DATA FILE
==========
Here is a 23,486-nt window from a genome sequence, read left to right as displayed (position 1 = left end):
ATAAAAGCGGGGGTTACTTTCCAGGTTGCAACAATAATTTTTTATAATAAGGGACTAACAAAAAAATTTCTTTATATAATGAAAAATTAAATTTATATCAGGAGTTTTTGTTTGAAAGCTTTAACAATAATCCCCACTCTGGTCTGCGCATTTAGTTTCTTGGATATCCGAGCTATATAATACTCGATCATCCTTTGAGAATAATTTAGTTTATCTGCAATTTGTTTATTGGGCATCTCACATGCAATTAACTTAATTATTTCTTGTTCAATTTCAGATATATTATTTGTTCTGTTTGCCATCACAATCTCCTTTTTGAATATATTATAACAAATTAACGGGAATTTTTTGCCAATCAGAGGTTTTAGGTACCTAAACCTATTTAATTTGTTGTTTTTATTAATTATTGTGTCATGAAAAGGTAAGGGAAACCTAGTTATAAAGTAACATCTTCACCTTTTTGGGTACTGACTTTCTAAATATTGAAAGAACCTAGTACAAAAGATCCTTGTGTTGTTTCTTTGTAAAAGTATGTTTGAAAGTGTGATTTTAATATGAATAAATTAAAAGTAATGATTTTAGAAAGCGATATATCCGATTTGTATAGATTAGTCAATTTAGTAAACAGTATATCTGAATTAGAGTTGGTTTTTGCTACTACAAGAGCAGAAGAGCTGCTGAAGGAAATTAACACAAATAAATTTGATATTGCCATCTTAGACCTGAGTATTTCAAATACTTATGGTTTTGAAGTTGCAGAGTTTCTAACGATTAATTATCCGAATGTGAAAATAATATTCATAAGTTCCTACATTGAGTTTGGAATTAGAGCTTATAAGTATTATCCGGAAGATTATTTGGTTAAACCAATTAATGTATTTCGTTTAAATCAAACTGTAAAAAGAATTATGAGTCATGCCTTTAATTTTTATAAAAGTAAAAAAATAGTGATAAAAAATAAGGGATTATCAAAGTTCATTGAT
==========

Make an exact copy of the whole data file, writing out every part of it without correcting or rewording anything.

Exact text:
Here is a 23,486-nt window from a genome sequence, read left to right as displayed (position 1 = left end):
ATAAAAGCGGGGGTTACTTTCCAGGTTGCAACAATAATTTTTTATAATAAGGGACTAACAAAAAAATTTCTTTATATAATGAAAAATTAAATTTATATCAGGAGTTTTTGTTTGAAAGCTTTAACAATAATCCCCACTCTGGTCTGCGCATTTAGTTTCTTGGATATCCGAGCTATATAATACTCGATCATCCTTTGAGAATAATTTAGTTTATCTGCAATTTGTTTATTGGGCATCTCACATGCAATTAACTTAATTATTTCTTGTTCAATTTCAGATATATTATTTGTTCTGTTTGCCATCACAATCTCCTTTTTGAATATATTATAACAAATTAACGGGAATTTTTTGCCAATCAGAGGTTTTAGGTACCTAAACCTATTTAATTTGTTGTTTTTATTAATTATTGTGTCATGAAAAGGTAAGGGAAACCTAGTTATAAAGTAACATCTTCACCTTTTTGGGTACTGACTTTCTAAATATTGAAAGAACCTAGTACAAAAGATCCTTGTGTTGTTTCTTTGTAAAAGTATGTTTGAAAGTGTGATTTTAATATGAATAAATTAAAAGTAATGATTTTAGAAAGCGATATATCCGATTTGTATAGATTAGTCAATTTAGTAAACAGTATATCTGAATTAGAGTTGGTTTTTGCTACTACAAGAGCAGAAGAGCTGCTGAAGGAAATTAACACAAATAAATTTGATATTGCCATCTTAGACCTGAGTATTTCAAATACTTATGGTTTTGAAGTTGCAGAGTTTCTAACGATTAATTATCCGAATGTGAAAATAATATTCATAAGTTCCTACATTGAGTTTGGAATTAGAGCTTATAAGTATTATCCGGAAGATTATTTGGTTAAACCAATTAATGTATTTCGTTTAAATCAAACTGTAAAAAGAATTATGAGTCATGCCTTTAATTTTTATAAAAGTAAAAAAATAGTGATAAAAAATAAGGGATTATCAAAGTTCATTGAT